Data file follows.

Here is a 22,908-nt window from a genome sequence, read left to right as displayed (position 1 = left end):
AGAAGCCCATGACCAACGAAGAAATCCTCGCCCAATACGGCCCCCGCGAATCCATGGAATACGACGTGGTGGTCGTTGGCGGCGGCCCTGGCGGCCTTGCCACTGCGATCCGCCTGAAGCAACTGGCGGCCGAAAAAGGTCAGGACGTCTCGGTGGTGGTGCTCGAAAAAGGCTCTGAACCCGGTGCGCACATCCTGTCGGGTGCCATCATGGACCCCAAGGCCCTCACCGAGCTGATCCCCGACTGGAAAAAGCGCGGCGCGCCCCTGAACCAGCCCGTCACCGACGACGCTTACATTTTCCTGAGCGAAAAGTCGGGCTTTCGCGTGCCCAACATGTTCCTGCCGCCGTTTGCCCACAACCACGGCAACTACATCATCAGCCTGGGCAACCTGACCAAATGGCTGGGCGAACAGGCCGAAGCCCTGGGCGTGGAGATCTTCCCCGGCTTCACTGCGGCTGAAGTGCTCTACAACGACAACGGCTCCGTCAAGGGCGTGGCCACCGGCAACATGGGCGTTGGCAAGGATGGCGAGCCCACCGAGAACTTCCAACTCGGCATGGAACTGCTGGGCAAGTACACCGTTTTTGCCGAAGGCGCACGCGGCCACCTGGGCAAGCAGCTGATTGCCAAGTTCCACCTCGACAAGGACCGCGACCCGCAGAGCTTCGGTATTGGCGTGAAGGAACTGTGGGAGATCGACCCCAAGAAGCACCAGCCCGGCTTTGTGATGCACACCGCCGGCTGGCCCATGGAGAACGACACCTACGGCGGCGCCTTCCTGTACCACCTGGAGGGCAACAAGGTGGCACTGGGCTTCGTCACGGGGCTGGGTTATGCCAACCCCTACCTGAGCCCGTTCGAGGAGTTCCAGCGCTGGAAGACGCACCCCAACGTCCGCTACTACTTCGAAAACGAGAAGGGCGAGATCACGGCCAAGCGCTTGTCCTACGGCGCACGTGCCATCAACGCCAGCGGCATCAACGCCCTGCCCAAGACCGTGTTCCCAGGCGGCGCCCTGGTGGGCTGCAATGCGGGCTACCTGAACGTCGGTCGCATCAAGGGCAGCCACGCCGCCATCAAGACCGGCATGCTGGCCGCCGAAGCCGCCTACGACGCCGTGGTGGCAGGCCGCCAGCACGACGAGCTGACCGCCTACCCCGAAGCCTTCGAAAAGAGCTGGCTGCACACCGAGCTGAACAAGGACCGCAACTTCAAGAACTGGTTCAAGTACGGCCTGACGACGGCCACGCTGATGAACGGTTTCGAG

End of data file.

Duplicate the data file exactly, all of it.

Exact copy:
Here is a 22,908-nt window from a genome sequence, read left to right as displayed (position 1 = left end):
AGAAGCCCATGACCAACGAAGAAATCCTCGCCCAATACGGCCCCCGCGAATCCATGGAATACGACGTGGTGGTCGTTGGCGGCGGCCCTGGCGGCCTTGCCACTGCGATCCGCCTGAAGCAACTGGCGGCCGAAAAAGGTCAGGACGTCTCGGTGGTGGTGCTCGAAAAAGGCTCTGAACCCGGTGCGCACATCCTGTCGGGTGCCATCATGGACCCCAAGGCCCTCACCGAGCTGATCCCCGACTGGAAAAAGCGCGGCGCGCCCCTGAACCAGCCCGTCACCGACGACGCTTACATTTTCCTGAGCGAAAAGTCGGGCTTTCGCGTGCCCAACATGTTCCTGCCGCCGTTTGCCCACAACCACGGCAACTACATCATCAGCCTGGGCAACCTGACCAAATGGCTGGGCGAACAGGCCGAAGCCCTGGGCGTGGAGATCTTCCCCGGCTTCACTGCGGCTGAAGTGCTCTACAACGACAACGGCTCCGTCAAGGGCGTGGCCACCGGCAACATGGGCGTTGGCAAGGATGGCGAGCCCACCGAGAACTTCCAACTCGGCATGGAACTGCTGGGCAAGTACACCGTTTTTGCCGAAGGCGCACGCGGCCACCTGGGCAAGCAGCTGATTGCCAAGTTCCACCTCGACAAGGACCGCGACCCGCAGAGCTTCGGTATTGGCGTGAAGGAACTGTGGGAGATCGACCCCAAGAAGCACCAGCCCGGCTTTGTGATGCACACCGCCGGCTGGCCCATGGAGAACGACACCTACGGCGGCGCCTTCCTGTACCACCTGGAGGGCAACAAGGTGGCACTGGGCTTCGTCACGGGGCTGGGTTATGCCAACCCCTACCTGAGCCCGTTCGAGGAGTTCCAGCGCTGGAAGACGCACCCCAACGTCCGCTACTACTTCGAAAACGAGAAGGGCGAGATCACGGCCAAGCGCTTGTCCTACGGCGCACGTGCCATCAACGCCAGCGGCATCAACGCCCTGCCCAAGACCGTGTTCCCAGGCGGCGCCCTGGTGGGCTGCAATGCGGGCTACCTGAACGTCGGTCGCATCAAGGGCAGCCACGCCGCCATCAAGACCGGCATGCTGGCCGCCGAAGCCGCCTACGACGCCGTGGTGGCAGGCCGCCAGCACGACGAGCTGACCGCCTACCCCGAAGCCTTCGAAAAGAGCTGGCTGCACACCGAGCTGAACAAGGACCGCAACTTCAAGAACTGGTTCAAGTACGGCCTGACGACGGCCACGCTGATGAACGGTTTCGAG